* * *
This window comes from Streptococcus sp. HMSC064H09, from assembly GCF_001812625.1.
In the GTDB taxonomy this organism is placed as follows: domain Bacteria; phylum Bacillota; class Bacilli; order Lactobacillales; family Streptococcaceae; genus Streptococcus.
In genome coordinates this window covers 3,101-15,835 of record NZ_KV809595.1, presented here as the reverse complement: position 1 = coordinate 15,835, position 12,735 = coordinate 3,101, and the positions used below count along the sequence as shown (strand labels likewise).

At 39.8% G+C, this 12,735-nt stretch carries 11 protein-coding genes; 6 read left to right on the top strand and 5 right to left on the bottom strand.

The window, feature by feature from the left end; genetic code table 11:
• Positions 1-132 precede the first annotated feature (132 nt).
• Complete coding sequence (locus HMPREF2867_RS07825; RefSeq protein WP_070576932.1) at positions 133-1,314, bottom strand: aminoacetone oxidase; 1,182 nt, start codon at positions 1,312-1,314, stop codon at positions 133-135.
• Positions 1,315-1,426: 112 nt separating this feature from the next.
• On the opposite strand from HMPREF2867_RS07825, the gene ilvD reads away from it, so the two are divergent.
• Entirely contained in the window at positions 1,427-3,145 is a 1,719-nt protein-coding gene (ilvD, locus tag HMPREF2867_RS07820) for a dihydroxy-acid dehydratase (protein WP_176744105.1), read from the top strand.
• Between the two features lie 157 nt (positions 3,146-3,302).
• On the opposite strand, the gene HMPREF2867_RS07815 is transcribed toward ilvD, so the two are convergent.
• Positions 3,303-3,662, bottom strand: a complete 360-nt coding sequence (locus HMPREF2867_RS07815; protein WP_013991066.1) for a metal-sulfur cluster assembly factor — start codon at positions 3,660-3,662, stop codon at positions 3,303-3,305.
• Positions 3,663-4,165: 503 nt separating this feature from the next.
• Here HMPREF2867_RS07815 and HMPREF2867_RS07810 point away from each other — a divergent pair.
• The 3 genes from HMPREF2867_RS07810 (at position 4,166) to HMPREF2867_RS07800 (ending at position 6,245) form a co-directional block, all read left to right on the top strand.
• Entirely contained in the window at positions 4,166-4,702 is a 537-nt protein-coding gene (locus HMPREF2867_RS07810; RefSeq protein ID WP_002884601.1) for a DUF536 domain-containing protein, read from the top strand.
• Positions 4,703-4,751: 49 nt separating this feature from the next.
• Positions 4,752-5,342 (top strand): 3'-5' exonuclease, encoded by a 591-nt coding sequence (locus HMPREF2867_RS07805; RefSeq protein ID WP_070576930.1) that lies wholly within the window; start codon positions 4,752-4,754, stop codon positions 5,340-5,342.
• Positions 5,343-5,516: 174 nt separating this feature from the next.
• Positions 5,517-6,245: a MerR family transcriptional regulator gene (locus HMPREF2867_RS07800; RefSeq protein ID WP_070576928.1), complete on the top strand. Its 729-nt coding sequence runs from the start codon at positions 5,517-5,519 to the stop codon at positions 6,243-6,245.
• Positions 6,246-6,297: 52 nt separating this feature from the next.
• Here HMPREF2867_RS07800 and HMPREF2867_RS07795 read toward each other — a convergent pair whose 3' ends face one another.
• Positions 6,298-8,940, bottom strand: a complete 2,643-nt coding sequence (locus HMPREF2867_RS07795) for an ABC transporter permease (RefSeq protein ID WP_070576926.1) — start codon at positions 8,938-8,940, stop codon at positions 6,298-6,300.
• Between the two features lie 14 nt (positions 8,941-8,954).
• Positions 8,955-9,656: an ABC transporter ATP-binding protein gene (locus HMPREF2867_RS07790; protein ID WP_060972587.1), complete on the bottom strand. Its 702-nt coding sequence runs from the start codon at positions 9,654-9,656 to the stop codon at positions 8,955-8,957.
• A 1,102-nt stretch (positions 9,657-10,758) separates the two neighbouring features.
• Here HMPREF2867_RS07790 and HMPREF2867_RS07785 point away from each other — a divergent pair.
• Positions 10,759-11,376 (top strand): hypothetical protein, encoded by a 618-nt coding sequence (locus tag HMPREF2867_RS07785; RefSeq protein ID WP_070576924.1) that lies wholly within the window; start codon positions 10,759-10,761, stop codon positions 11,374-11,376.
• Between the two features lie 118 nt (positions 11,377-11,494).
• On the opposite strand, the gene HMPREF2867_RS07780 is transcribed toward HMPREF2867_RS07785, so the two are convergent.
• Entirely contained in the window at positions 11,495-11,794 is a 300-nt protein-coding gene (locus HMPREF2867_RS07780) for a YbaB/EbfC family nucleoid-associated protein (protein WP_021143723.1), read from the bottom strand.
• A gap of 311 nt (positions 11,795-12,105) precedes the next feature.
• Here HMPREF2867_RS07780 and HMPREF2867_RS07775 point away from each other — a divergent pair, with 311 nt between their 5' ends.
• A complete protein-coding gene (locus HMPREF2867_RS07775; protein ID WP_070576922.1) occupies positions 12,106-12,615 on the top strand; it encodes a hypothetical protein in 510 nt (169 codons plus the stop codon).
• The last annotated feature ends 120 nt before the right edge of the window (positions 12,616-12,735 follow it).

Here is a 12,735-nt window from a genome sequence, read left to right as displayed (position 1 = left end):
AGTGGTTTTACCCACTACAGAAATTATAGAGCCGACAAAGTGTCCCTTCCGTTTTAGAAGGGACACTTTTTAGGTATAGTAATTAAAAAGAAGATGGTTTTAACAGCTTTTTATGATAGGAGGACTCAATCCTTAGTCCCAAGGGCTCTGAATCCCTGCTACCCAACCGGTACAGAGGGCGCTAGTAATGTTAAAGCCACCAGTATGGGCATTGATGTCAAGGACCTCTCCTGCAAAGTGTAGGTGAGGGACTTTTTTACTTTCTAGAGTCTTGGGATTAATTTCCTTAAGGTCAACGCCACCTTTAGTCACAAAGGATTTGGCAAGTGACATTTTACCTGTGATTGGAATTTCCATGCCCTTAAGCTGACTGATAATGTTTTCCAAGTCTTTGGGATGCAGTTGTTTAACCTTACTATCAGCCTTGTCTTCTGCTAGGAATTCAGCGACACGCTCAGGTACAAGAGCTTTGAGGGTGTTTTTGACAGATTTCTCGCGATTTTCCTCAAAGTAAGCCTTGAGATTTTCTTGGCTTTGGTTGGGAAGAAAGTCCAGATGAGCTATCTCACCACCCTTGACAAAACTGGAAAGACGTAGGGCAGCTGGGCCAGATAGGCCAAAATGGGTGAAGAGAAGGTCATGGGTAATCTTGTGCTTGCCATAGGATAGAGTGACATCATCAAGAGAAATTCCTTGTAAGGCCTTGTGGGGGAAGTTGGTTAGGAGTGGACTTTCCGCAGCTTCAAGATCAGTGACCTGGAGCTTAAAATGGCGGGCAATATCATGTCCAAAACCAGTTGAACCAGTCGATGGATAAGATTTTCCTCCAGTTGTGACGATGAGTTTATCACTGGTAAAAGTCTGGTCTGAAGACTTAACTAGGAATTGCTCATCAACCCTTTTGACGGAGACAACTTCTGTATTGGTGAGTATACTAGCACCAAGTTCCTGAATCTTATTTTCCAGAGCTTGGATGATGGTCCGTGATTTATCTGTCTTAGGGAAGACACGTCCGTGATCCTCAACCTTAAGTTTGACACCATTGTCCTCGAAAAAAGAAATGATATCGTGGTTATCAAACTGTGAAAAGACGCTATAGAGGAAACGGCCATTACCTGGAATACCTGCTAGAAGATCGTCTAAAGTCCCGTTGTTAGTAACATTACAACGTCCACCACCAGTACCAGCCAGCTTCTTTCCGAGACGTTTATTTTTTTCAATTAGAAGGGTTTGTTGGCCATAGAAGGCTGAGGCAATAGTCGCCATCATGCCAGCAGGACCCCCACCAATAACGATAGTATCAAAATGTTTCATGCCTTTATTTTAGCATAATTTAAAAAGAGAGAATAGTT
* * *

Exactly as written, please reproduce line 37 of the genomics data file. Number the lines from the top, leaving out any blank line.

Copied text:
Here is a 12,735-nt window from a genome sequence, read left to right as displayed (position 1 = left end):